Friday, February 5, 2010

Blast from the past

On Wednesday the volcanology lab groups here at UB had a discussion about basaltic eruptions, particularly at Paricutin and Jorullo volcanoes in Mexico. The first thing I was reminded of on hearing the name Paricutin was not a geological fact, but a childhood memory - one of watching Reading Rainbow, actually.


Reading Rainbow, if you aren't familiar with it, was one of the best children's shows out there. Sadly, it ended in 2006, but in its 23 year run, host Levar Burton and any number of celebrity narrators did wonders to keep kids reading and show them that books were not only worth their time, but fun and exciting to boot. Each episode was divided between book reviews and readings - sometimes by well-known celebrities like Julia Child and James Earl Jones, to name a couple - and Levar Burton visiting people and places related to the theme of the episode. It was one show that my parents were happy to let me watch any time it was on, and they'd usually try and find the books for me to read afterward. It's sad that it's no longer going, but hopefully reruns will still pop up on public television stations.


In fact, a few of those early episodes - reruns for me, since I wasn't around to watch their first runs - were responsible for starting me on a geologic path. I particularly remember one episode called Hill of Fire, in which the featured book talked about a volcano that suddenly appeared in a Mexican cornfield - Paricutin, of course. I thought this was totally fascinating, and probably asked my parents if we could have a volcano in our backyard, or something like that. And now that I'm in graduate school, I can look back on what I remember of that show and use it as a basic context for understanding the professional papers I'm reading. How cool is that?
Another episode talked about one of my favorite childrens' book series: The Magic Schoolbus. Who doesn't love Ms. Frizzle and her crazy bus? Of course, the book was The Magic School Bus Inside the Earth, which I'm sure I made my mother go out and buy for me right afterward. These books were a great introduction to science topics, because they gave you the facts as a part of a narrative. Sneaky! Plus it's always fun to see what clothing Ms. Frizzle is going to wear next. Personally, I want some of those jumpsuits for when I do fieldwork.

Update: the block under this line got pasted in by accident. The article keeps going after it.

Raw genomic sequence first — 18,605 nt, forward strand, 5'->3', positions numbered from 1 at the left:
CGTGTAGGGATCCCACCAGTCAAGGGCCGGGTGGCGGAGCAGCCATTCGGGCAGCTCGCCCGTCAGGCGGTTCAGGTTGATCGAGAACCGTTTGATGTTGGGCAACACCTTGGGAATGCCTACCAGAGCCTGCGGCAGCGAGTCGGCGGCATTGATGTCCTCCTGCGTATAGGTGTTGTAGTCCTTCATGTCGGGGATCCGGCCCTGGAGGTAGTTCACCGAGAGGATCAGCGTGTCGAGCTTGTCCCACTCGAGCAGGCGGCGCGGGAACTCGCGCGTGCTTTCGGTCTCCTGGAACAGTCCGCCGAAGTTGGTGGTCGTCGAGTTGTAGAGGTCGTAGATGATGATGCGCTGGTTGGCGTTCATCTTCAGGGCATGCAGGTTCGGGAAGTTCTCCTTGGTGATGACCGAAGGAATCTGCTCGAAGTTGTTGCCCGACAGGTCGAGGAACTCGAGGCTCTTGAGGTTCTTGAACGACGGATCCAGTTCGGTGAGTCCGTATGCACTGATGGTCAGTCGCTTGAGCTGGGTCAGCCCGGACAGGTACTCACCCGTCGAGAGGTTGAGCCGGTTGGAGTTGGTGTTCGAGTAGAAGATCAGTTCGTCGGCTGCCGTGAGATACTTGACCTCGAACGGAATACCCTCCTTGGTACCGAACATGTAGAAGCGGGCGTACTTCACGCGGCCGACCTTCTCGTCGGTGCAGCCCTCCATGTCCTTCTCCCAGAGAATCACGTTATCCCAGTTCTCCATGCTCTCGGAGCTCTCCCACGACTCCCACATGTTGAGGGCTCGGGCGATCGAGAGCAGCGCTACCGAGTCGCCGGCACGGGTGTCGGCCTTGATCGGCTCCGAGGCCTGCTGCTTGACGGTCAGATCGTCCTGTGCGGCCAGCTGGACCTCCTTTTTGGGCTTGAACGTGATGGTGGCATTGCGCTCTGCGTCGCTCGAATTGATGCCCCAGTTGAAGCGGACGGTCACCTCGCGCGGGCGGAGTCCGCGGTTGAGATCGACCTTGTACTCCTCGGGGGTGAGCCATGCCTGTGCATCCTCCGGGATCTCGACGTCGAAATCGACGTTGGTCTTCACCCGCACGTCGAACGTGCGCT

Not to mention Three Days On a River In a Red Canoe. It's not about geology, but it was my first intro to camping. I didn't do any serious camping until I was in college, but this episode definitely had me out in the backyard for a few nights that summer. I have yet to take a canoe trip, however...perhaps a goal for this summer?


Obviously, these aren't the only geology/outdoors-related children's books out there, but they are a few of my favorites - and I remember them after fifteen years or so because of Reading Rainbow. 

7 comments:

pascal said...

I think of that episode of RR every time I lecture about cinder cones :)

If you liked this volcano, here are some others you might enjoy...

Tuff Cookie said...

But don't take my word for it!

Jazinator said...

I was always amazed that Lamar could actually see without his visor on the show while I was growing up.

annejefferson said...

I loved Reading Rainbow too, but I don't remember my favorite childhood geology book ever being featured on the show. However, "How to Dig a Hole to the Other Side of the World" is still in print and I gave a copy to a friend at Christmas. :)

Kim said...

I'm too old to have experienced Reading Rainbow as a gradeschool kid, but my younger cousin gave me The Magic Schoolbus Inside the Earth when I went to grad school. I love it!

andrew said...

Oh, you should definitely do a canoe trip in your lifetime; first a day trip, then a short camping trip. Take along Thoreau's Maine Woods or to read, your choice.

Mel said...

I loved Reading Rainbow as well and can still remember the Hill of Fire Episode.